Interventions

  • Procedure: Incremental haemodialysis
    • It consists in reducing the frequency or number of sessions per week with which patients start the HD treatment. The experimental group will start with one session/week, then the number of weekly sessions will be increased to two and later to three as per criteria for progression
  • Procedure: Conventional haemodialysis
    • It is controlled through usual clinical practice, based on starting the HD treatment with three sessions per week (control group).

Arms, Groups and Cohorts

  • Experimental: Experimental group
    • 76 patients who start RRT with the incremental HD regimen.
  • Active Comparator: Control group
    • 76 patients who start RRT with the conventional HD (3 sessions per week)

Clinical Trial Outcome Measures

Primary Measures

  • Survival rate
    • Time Frame: 24 months
    • Assess and compare survival in subjects with one session a week as an RRT starting regimen, compared to those patients who start RRT with the conventional method

Secondary Measures

  • Hospital admissions
    • Time Frame: 24 months
    • Number of hospitalizations, for any cause; and number of days hospitalized for any cause
  • Residual Kidney Function (RRF) maintenance .
    • Time Frame: 24 months
    • Reduction of glomerular filtration rate (GFR) and tubular function. Average urine volume and percentage of patients with anuria (≤200ml/day in two consecutive measurements).
  • Analysis of anemia
    • Time Frame: 3, 6, 9, 12, 18 and 24 months
    • Mean hemoglobin levels and Proportion of patients with Hb measurement inside the target range (10.5-12 g/dl) and The erythropoietin resistance index (ERI): ERI = weekly EPO (in UI)/patient’s weight (in kg)/Hb (in gr/dl)
  • Bone-mineral metabolism
    • Time Frame: 3, 6, 9, 12, 18 and 24 months
    • Mean levels of calcium, phosphorus and intac PTH levels. Estimate the percentage of patients within the therapeutic range; Calcium 8,4-9,5mg/dl, Phosphorus 3,5-5,5mg/dl and iPTH 150-300 pg/dl.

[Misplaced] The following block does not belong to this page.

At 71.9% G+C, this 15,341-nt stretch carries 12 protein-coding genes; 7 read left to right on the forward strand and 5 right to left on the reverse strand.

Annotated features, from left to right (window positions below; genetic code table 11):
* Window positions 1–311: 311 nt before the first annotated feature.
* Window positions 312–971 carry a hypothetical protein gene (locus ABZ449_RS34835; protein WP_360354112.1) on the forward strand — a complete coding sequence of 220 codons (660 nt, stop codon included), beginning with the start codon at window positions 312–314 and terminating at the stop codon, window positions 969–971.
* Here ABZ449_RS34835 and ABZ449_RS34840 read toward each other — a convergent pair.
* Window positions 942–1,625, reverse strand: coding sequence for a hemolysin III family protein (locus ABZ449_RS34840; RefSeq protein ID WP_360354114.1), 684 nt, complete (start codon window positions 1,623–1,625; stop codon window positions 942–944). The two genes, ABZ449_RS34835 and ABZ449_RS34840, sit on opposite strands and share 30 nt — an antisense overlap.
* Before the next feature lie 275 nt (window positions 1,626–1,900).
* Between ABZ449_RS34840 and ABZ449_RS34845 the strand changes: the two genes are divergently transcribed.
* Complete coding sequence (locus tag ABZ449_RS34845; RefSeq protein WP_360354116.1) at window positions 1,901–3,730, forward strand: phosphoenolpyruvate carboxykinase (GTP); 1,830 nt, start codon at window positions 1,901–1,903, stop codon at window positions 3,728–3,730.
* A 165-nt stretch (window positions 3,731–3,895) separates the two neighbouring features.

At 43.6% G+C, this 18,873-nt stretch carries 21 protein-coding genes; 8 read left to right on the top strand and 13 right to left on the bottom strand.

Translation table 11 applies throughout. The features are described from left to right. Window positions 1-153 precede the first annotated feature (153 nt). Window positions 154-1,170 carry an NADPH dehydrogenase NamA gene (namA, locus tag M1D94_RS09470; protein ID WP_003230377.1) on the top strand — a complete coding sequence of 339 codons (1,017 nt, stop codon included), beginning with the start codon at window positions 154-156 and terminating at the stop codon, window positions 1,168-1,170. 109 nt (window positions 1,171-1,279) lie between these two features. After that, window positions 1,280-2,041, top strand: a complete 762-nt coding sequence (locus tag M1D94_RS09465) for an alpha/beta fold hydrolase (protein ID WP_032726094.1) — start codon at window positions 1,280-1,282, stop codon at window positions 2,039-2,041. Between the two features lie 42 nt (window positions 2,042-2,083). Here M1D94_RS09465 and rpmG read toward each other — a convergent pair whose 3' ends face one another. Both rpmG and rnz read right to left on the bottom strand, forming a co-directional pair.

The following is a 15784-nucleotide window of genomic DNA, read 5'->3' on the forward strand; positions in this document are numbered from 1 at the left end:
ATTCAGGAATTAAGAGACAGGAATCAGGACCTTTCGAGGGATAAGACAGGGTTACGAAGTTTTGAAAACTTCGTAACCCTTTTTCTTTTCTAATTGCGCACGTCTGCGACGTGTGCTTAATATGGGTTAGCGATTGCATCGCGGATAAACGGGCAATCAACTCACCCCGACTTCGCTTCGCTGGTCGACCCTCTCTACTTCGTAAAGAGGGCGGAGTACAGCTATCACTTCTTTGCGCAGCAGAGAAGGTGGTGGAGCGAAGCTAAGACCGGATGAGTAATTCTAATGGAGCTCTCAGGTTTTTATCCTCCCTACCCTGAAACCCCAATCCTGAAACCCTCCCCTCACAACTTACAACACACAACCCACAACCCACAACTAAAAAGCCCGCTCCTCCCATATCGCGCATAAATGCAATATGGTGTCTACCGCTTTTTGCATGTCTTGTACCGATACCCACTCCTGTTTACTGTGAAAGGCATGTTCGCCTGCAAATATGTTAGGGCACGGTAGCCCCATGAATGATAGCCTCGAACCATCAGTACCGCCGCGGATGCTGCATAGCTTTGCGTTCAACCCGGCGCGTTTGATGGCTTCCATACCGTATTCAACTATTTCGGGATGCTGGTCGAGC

• Hypertrophic cardiomyopathy levels
    • Time Frame: Basal, anual and end of the follow-un visit
  • Estimation of the effect of treatment on quality of life
    • Time Frame: 3, 6, 9, 12, 18 and 24 months
    • Quality of life survey values from Kidney Disease and Quality of Life (KDQOL’36 Spanish) will be registered.
  • Assessing RRT efficiency (costs)
    • Time Frame: 12 and 24 months
    • The number of sessions perform in subjects of incremental HDF group Vs number of sessions in the conventional HD group. The cost of each session is defined by the public contest for private haemodialysis clinics arranged by (that work to) the Health Service of Extremadura.

Participating in This Clinical Trial

Inclusion Criteria

  • Adults aged >18 years, incident patients with stage 5 CKD who have chosen HD as RRT initiation. – RRF measured by KrU ≥ 4 ml/min/1.73m2. In general, it is advised not to start HD with a KrU> 7. – Informed consent signed before starting any activity related to the trial. Exclusion Criteria:
  • Unplanned HD initiation (established in point 7.4 of the protocol) – Non incident patients, in other words, patients who were previously on RRT, either on peritoneal dialysis, or on kidney transplant. – Active neoplasia at the moment of inclusion – Cardiovascular disease defined as: heart failure type IV of the New York Heart Association (NYHA), unstable angina or ischemic cardiopathy which has caused any admission in hospital in the last 3 months. – Cardiorenal syndrome – Active inflammatory disease with immunosuppressive treatment – Hepatorenal syndrome
  • Gender Eligibility: All

    Minimum Age: 18 Years

    Maximum Age: N/A

    Are Healthy Volunteers Accepted: No

    Investigator Details

    • Lead Sponsor
      • Fundación para la Formación e Investigación de los Profesionales de la Salud de Extremadura